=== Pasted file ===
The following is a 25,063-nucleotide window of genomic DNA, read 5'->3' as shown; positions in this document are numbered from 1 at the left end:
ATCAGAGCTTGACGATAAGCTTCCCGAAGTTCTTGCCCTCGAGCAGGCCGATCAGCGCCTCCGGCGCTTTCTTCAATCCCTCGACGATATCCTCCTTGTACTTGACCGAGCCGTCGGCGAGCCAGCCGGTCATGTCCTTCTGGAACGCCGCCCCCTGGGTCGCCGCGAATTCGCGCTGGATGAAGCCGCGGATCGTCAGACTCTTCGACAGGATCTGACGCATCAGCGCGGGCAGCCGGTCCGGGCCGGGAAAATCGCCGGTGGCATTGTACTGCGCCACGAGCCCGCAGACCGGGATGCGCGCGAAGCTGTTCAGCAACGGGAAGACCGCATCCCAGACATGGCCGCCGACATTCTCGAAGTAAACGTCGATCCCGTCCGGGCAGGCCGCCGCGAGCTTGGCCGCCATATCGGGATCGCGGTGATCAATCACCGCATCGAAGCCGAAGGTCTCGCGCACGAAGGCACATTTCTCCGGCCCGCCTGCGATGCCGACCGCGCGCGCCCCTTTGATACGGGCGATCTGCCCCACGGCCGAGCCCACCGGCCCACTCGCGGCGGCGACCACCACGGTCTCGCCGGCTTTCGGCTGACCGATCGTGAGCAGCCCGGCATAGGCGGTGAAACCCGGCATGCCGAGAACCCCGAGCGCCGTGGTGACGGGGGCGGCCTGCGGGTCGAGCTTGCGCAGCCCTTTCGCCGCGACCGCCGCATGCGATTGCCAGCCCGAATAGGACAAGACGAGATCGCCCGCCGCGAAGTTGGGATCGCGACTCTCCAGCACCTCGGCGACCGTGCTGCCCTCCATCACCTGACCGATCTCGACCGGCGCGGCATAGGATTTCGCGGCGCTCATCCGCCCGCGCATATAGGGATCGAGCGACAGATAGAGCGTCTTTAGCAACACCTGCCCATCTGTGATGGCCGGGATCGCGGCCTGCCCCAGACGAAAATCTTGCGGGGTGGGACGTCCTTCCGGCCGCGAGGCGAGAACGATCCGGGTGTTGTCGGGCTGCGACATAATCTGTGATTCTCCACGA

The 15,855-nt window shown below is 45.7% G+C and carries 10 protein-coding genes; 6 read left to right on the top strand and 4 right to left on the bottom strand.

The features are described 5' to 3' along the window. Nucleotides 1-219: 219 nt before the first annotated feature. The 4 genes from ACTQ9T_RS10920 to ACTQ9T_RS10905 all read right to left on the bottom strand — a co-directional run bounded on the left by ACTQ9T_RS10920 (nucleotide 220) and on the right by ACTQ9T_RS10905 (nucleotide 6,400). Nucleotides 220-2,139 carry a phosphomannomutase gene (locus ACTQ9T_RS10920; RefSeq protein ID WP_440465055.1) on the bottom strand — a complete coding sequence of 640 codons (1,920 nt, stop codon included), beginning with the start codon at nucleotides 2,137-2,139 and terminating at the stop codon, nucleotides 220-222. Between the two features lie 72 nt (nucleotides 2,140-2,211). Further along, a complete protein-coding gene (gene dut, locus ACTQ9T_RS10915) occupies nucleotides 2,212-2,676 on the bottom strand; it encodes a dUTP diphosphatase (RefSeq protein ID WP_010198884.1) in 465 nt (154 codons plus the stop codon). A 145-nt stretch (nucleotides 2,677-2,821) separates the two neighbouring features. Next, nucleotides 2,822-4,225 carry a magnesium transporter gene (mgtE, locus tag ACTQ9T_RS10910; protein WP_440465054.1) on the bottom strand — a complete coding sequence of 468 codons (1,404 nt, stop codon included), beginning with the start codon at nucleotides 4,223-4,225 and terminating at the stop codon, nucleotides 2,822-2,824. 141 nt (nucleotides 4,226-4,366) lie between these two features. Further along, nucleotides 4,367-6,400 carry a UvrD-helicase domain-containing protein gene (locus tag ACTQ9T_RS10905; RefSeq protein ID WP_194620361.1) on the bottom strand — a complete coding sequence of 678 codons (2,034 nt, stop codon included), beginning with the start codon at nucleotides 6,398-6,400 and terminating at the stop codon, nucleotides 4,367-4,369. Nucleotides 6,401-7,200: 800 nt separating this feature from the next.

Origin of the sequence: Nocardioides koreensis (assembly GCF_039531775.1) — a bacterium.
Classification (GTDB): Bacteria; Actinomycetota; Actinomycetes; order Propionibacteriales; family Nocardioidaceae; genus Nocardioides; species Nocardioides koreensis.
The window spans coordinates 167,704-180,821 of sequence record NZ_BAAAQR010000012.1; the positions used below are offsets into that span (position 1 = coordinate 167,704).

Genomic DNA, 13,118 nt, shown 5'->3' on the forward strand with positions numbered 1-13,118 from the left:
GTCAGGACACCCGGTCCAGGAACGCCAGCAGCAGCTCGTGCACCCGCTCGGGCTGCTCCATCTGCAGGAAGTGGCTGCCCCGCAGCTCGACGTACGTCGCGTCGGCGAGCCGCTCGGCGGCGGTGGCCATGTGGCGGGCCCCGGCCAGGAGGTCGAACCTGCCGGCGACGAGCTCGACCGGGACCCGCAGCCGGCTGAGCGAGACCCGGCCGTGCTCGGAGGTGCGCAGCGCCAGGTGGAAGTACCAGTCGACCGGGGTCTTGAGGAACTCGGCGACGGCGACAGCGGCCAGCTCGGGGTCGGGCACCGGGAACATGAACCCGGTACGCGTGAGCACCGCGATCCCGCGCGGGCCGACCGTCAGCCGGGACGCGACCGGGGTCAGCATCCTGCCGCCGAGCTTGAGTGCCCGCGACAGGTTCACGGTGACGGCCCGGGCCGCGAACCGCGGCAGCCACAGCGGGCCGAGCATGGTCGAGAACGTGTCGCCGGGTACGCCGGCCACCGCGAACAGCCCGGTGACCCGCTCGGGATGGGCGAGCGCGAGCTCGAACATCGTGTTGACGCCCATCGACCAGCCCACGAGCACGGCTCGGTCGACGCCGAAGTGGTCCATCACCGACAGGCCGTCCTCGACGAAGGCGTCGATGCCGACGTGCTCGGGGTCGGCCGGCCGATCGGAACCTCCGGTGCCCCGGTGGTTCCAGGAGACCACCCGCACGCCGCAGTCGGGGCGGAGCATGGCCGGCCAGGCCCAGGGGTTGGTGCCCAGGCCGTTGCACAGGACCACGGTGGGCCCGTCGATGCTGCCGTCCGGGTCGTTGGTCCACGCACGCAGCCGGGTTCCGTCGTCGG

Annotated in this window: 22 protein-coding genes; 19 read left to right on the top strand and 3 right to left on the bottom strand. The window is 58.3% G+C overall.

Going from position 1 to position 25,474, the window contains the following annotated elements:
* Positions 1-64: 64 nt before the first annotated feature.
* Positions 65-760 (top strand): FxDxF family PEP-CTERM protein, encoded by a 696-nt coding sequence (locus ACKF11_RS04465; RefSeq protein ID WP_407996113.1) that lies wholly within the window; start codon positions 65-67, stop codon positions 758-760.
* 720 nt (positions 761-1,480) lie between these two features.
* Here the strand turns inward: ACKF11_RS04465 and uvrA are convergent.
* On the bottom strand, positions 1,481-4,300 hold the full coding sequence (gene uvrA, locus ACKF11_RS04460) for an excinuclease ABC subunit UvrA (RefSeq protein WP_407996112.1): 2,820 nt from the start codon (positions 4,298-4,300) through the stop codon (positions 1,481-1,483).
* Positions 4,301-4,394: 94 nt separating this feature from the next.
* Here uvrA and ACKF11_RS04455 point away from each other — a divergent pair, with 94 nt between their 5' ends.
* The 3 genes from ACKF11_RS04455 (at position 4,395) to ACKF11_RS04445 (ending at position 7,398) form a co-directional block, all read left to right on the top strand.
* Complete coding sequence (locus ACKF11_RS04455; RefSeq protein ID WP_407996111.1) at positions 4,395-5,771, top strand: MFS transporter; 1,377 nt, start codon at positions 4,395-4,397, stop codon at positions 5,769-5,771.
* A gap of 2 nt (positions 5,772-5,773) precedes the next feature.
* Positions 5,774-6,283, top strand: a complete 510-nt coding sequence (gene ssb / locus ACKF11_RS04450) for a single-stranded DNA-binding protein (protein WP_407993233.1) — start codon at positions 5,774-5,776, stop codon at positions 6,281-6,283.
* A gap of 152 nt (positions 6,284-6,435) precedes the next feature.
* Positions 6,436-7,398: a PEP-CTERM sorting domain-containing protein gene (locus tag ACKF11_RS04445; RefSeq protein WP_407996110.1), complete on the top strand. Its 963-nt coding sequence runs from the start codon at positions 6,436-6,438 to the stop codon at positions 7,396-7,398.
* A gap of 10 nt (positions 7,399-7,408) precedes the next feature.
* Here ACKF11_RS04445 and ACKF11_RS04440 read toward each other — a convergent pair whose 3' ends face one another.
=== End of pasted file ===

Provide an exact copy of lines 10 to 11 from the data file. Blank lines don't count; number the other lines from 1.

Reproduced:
Annotated in this window: 22 protein-coding genes; 19 read left to right on the top strand and 3 right to left on the bottom strand. The window is 58.3% G+C overall.

Going from position 1 to position 25,474, the window contains the following annotated elements: